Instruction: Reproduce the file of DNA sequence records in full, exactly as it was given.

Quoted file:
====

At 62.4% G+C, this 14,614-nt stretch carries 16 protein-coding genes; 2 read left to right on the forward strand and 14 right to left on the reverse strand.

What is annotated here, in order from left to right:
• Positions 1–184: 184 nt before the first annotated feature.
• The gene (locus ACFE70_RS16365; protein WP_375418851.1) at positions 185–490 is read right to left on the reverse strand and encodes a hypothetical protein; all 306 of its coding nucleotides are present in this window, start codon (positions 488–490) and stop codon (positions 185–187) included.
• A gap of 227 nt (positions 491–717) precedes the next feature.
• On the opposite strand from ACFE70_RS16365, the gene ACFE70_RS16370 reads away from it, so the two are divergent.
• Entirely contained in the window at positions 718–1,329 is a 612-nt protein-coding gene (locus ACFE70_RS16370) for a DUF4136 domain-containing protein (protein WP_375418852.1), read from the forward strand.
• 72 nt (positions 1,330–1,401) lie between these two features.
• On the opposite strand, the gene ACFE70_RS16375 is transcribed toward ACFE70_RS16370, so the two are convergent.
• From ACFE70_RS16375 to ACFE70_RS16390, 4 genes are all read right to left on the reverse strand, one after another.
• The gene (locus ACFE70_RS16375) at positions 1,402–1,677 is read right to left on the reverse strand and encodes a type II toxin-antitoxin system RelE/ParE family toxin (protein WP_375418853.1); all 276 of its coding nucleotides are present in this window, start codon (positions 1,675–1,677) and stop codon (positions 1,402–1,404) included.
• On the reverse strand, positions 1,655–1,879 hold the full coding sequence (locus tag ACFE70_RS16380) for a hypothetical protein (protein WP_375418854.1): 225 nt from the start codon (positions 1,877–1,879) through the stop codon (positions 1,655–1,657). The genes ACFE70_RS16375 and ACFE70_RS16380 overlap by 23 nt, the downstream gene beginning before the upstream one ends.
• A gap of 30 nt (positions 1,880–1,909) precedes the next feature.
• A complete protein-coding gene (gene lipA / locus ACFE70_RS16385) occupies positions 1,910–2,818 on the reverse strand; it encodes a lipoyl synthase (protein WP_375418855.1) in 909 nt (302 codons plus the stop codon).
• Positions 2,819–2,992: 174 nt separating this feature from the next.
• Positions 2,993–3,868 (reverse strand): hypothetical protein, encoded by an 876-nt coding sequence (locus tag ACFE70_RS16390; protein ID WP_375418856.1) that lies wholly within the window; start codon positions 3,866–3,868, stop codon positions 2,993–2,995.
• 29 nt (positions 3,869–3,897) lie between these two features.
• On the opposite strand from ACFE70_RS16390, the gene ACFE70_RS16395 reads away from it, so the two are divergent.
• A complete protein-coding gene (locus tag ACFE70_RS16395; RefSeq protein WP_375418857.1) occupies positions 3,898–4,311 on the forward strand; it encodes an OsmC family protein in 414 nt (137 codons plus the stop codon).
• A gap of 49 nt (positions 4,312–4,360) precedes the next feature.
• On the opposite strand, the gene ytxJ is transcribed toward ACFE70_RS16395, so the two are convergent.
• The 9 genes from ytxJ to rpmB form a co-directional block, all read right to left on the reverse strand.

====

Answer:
At 62.4% G+C, this 14,614-nt stretch carries 16 protein-coding genes; 2 read left to right on the forward strand and 14 right to left on the reverse strand.

What is annotated here, in order from left to right:
• Positions 1–184: 184 nt before the first annotated feature.
• The gene (locus ACFE70_RS16365; protein WP_375418851.1) at positions 185–490 is read right to left on the reverse strand and encodes a hypothetical protein; all 306 of its coding nucleotides are present in this window, start codon (positions 488–490) and stop codon (positions 185–187) included.
• A gap of 227 nt (positions 491–717) precedes the next feature.
• On the opposite strand from ACFE70_RS16365, the gene ACFE70_RS16370 reads away from it, so the two are divergent.
• Entirely contained in the window at positions 718–1,329 is a 612-nt protein-coding gene (locus ACFE70_RS16370) for a DUF4136 domain-containing protein (protein WP_375418852.1), read from the forward strand.
• 72 nt (positions 1,330–1,401) lie between these two features.
• On the opposite strand, the gene ACFE70_RS16375 is transcribed toward ACFE70_RS16370, so the two are convergent.
• From ACFE70_RS16375 to ACFE70_RS16390, 4 genes are all read right to left on the reverse strand, one after another.
• The gene (locus ACFE70_RS16375) at positions 1,402–1,677 is read right to left on the reverse strand and encodes a type II toxin-antitoxin system RelE/ParE family toxin (protein WP_375418853.1); all 276 of its coding nucleotides are present in this window, start codon (positions 1,675–1,677) and stop codon (positions 1,402–1,404) included.
• On the reverse strand, positions 1,655–1,879 hold the full coding sequence (locus tag ACFE70_RS16380) for a hypothetical protein (protein WP_375418854.1): 225 nt from the start codon (positions 1,877–1,879) through the stop codon (positions 1,655–1,657). The genes ACFE70_RS16375 and ACFE70_RS16380 overlap by 23 nt, the downstream gene beginning before the upstream one ends.
• A gap of 30 nt (positions 1,880–1,909) precedes the next feature.
• A complete protein-coding gene (gene lipA / locus ACFE70_RS16385) occupies positions 1,910–2,818 on the reverse strand; it encodes a lipoyl synthase (protein WP_375418855.1) in 909 nt (302 codons plus the stop codon).
• Positions 2,819–2,992: 174 nt separating this feature from the next.
• Positions 2,993–3,868 (reverse strand): hypothetical protein, encoded by an 876-nt coding sequence (locus tag ACFE70_RS16390; protein ID WP_375418856.1) that lies wholly within the window; start codon positions 3,866–3,868, stop codon positions 2,993–2,995.
• 29 nt (positions 3,869–3,897) lie between these two features.
• On the opposite strand from ACFE70_RS16390, the gene ACFE70_RS16395 reads away from it, so the two are divergent.
• A complete protein-coding gene (locus tag ACFE70_RS16395; RefSeq protein WP_375418857.1) occupies positions 3,898–4,311 on the forward strand; it encodes an OsmC family protein in 414 nt (137 codons plus the stop codon).
• A gap of 49 nt (positions 4,312–4,360) precedes the next feature.
• On the opposite strand, the gene ytxJ is transcribed toward ACFE70_RS16395, so the two are convergent.
• The 9 genes from ytxJ to rpmB form a co-directional block, all read right to left on the reverse strand.